Endnotes:
  1. Type 1 diabetes: https://www.diabetesselfmanagement.com/diabetes-resources/definitions/type-1-diabetes/
  2. Type 2 diabetes: https://www.diabetesselfmanagement.com/diabetes-resources/definitions/type-2-diabetes/
  3. Sulfonylureas: https://www.diabetesselfmanagement.com/blog/diabetes-medicine-sulfonylureas/
  4. Metformin: https://www.diabetesselfmanagement.com/blog/diabetes-medicine-metformin/
  5. Metformin can affect B12 absorption: https://www.diabetesselfmanagement.com/blog/metformin-and-risk-for-vitamin-b12-deficiency/
  6. DPP-4 inhibitors: https://www.diabetesselfmanagement.com/blog/diabetes-medicine-dpp-4-inhibitors/
  7. SGLT-2 inhibitors: https://www.diabetesselfmanagement.com/blog/diabetes-medicine-sglt2-inhibitors/
  8. www.needymeds.org: http://www.needymeds.org
  9. metformin: https://www.diabetesselfmanagement.com/blog/diabetes-medicine-metformin/
  10. sulfonylureas: https://www.diabetesselfmanagement.com/blog/diabetes-medicine-sulfonylureas/
  11. meglitinides: https://www.diabetesselfmanagement.com/blog/diabetes-medicine-meglitinides/
  12. thiazolidinediones: https://www.diabetesselfmanagement.com/blog/diabetes-medicine-thiazolidinediones/
  13. SGLT2 inhibitors: https://www.diabetesselfmanagement.com/blog/diabetes-medicine-sglt2-inhibitors/
  14. alpha-glucosidase inhibitors: https://www.diabetesselfmanagement.com/blog/diabetes-medicine-alpha-glucosidase-inhibitors/
  15. bile acid sequestrants and dopamine receptor agonists: https://www.diabetesselfmanagement.com/blog/diabetes-medicine-bile-acid-sequestrants-and-dopamine-receptor-agonists/
  16. non-insulin injectable diabetes medications: https://www.diabetesselfmanagement.com/blog/non-insulin-injectable-diabetes-medications/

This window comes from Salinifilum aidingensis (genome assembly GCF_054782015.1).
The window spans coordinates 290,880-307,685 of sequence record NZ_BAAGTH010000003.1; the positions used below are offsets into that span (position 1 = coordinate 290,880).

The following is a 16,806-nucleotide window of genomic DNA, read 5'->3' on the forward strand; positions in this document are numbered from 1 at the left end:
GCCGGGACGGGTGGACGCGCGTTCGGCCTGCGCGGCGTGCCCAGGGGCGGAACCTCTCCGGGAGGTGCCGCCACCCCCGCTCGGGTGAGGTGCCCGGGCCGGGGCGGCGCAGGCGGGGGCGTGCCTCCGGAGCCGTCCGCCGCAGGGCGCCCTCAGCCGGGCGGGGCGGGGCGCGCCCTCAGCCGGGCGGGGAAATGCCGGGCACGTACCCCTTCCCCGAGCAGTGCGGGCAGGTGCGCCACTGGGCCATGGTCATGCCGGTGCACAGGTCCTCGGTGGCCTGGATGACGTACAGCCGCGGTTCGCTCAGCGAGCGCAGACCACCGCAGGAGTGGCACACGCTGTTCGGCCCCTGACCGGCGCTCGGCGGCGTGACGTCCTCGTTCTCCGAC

17. insulin: https://www.diabetesselfmanagement.com/blog/insulin-what-you-need-to-know/

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Amy Campbell: Amy Campbell is the author of Staying Healthy with Diabetes: Nutrition and Meal Planning and a frequent contributor to Diabetes Self-Management and Diabetes & You. She has co-authored several books, including the The Joslin Guide to Diabetes and the American Diabetes Association’s 16 Myths of a “Diabetic Diet,” for which she received a Will Solimene Award of Excellence in Medical Communication and a National Health Information Award in 2000. Amy also developed menus for Fit Not Fat at Forty Plus and co-authored Eat Carbs, Lose Weight with fitness expert Denise Austin.

Amy earned a bachelor’s degree in nutrition from Simmons College and a master’s degree in nutrition education from Boston University. In addition to being a Registered Dietitian, she is a Certified Diabetes Educator and a member of the American Dietetic Association, the American Diabetes Association, and the American Association of Diabetes Educators. Amy was formerly a Diabetes and Nutrition Educator at Joslin Diabetes Center, where she was responsible for the development, implementation, and evaluation of disease management programs, including clinical guideline and educational material development, and the development, testing, and implementation of disease management applications. She is currently the Director of Clinical Education Content Development and Training at Good Measures. Amy has developed and conducted training sessions for various disease and case management programs and is a frequent presenter at disease management events.